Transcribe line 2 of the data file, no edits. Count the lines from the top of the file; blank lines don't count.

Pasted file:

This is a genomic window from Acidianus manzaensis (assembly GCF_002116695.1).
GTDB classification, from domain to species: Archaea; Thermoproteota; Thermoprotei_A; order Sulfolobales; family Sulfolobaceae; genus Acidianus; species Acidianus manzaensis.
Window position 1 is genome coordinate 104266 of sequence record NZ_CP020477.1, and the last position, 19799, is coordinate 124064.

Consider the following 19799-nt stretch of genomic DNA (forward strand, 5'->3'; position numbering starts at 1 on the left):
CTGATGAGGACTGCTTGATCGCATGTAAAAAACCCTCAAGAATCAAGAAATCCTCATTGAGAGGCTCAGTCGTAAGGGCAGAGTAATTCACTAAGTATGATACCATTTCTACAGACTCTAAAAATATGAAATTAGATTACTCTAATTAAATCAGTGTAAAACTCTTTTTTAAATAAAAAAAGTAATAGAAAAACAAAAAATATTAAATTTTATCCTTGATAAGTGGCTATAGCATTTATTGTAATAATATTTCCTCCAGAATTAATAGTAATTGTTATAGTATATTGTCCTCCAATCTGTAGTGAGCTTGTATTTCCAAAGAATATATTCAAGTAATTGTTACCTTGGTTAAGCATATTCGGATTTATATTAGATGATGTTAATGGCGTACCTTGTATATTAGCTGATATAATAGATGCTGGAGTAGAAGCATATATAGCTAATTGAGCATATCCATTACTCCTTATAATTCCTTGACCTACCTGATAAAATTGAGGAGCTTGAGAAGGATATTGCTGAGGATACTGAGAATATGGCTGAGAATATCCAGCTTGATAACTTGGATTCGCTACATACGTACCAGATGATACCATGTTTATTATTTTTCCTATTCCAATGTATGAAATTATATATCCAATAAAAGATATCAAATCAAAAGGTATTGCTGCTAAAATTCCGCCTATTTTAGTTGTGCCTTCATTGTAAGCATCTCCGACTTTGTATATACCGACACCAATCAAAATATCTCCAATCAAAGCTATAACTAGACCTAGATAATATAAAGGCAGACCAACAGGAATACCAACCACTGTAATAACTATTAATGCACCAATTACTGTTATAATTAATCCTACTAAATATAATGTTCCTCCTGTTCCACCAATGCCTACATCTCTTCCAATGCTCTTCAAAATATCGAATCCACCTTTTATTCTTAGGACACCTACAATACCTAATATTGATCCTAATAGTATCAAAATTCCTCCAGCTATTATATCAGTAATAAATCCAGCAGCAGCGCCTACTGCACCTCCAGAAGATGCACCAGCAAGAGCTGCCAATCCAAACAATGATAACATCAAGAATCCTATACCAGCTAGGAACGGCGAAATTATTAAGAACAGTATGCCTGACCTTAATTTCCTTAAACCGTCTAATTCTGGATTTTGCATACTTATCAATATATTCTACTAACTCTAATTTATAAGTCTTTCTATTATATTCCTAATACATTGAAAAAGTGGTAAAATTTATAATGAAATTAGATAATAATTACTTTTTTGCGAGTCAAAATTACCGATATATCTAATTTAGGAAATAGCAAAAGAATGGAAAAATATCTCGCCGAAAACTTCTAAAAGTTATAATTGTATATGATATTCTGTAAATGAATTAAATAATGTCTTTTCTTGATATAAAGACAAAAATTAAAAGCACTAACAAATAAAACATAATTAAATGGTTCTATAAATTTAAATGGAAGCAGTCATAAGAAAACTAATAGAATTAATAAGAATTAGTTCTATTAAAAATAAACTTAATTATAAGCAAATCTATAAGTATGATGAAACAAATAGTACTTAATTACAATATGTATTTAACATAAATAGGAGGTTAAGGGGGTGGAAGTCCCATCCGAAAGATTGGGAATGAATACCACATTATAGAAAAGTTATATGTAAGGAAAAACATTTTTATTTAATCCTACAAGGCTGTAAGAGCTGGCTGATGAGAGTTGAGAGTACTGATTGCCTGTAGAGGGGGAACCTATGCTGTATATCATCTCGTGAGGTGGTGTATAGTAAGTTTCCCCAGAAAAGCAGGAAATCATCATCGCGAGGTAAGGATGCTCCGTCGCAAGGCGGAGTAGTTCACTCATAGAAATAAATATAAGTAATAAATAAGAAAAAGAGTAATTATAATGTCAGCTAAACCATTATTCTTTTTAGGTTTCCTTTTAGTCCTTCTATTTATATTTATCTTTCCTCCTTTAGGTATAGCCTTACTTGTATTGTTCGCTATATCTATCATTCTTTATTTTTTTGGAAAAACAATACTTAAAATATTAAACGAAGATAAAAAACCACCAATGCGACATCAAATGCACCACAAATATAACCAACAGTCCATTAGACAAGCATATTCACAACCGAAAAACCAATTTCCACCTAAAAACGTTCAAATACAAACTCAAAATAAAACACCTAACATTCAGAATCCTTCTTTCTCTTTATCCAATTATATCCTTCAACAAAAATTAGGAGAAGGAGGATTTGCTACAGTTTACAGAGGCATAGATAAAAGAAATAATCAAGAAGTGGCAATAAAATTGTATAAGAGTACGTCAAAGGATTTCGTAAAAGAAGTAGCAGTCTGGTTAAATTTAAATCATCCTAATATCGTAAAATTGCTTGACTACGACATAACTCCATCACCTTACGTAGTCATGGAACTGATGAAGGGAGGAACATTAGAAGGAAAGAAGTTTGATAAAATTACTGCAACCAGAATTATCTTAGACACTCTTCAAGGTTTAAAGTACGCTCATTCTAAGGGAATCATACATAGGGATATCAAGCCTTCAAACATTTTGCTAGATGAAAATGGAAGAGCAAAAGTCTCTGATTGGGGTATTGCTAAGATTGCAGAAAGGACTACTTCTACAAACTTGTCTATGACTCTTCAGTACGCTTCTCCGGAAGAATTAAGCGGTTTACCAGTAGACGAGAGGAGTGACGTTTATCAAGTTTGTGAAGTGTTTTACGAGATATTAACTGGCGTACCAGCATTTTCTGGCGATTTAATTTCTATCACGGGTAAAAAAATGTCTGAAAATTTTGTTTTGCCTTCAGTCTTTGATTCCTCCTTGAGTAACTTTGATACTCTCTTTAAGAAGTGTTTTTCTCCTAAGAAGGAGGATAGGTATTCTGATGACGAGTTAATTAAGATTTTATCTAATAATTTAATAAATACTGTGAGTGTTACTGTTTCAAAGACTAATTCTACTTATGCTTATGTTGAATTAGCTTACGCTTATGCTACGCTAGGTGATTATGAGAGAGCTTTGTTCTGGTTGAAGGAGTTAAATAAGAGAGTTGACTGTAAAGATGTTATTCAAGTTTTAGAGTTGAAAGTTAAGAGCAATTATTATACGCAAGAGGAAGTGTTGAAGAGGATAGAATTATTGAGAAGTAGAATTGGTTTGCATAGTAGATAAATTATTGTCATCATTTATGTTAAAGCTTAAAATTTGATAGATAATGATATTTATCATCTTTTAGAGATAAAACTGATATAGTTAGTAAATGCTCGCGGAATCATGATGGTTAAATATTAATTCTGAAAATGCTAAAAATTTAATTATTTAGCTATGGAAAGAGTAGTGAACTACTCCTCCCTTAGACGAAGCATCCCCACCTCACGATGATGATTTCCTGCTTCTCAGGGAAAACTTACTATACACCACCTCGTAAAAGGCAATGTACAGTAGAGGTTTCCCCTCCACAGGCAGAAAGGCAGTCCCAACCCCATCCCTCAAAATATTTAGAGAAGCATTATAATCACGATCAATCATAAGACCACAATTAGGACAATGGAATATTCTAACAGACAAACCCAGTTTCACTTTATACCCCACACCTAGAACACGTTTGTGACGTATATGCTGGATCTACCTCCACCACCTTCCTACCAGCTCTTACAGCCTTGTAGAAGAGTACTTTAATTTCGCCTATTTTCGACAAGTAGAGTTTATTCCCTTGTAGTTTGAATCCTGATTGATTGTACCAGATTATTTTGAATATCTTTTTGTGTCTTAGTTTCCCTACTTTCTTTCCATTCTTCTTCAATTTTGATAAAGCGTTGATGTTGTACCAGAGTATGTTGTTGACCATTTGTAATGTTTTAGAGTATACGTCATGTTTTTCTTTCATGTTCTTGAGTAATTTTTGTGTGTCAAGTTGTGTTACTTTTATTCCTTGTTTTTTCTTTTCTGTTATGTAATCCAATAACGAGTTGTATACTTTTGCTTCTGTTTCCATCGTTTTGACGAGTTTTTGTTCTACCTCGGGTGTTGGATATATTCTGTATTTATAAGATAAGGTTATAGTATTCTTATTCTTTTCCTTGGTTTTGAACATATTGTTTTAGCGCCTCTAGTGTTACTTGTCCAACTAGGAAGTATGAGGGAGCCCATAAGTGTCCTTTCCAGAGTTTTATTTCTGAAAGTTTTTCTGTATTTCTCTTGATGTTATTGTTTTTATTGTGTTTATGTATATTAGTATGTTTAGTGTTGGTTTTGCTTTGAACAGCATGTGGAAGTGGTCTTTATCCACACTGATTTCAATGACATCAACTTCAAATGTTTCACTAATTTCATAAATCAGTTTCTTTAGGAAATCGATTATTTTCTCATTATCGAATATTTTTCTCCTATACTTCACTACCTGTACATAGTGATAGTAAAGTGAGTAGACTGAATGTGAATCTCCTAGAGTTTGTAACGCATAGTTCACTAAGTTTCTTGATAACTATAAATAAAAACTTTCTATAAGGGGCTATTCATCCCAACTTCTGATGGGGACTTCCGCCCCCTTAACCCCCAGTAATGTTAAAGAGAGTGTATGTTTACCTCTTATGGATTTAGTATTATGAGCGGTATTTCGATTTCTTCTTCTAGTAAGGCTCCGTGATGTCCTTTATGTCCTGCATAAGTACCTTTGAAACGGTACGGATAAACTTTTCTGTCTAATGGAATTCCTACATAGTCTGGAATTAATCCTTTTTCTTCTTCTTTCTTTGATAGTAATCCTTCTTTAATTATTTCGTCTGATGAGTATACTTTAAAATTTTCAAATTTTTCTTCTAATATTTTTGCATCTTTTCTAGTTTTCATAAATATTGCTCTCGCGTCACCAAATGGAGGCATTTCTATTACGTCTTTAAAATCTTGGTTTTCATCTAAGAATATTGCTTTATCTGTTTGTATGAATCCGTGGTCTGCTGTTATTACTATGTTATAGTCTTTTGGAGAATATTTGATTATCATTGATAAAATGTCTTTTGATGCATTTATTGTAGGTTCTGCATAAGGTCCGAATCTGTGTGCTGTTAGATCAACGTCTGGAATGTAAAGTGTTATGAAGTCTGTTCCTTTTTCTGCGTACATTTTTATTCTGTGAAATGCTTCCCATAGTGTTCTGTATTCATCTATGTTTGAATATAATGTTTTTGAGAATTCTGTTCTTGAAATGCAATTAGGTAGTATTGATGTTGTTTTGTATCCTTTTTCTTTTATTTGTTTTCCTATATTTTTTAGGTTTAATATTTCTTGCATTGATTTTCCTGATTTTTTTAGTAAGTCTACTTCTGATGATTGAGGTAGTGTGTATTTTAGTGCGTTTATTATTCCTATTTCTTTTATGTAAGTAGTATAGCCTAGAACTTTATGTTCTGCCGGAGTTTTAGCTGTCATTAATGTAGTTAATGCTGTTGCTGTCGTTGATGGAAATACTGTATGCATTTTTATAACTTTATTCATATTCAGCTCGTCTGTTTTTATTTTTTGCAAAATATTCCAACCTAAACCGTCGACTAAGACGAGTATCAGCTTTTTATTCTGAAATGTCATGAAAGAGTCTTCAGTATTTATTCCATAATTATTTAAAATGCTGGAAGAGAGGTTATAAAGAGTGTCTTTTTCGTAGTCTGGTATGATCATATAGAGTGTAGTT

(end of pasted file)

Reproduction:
GTDB classification, from domain to species: Archaea; Thermoproteota; Thermoprotei_A; order Sulfolobales; family Sulfolobaceae; genus Acidianus; species Acidianus manzaensis.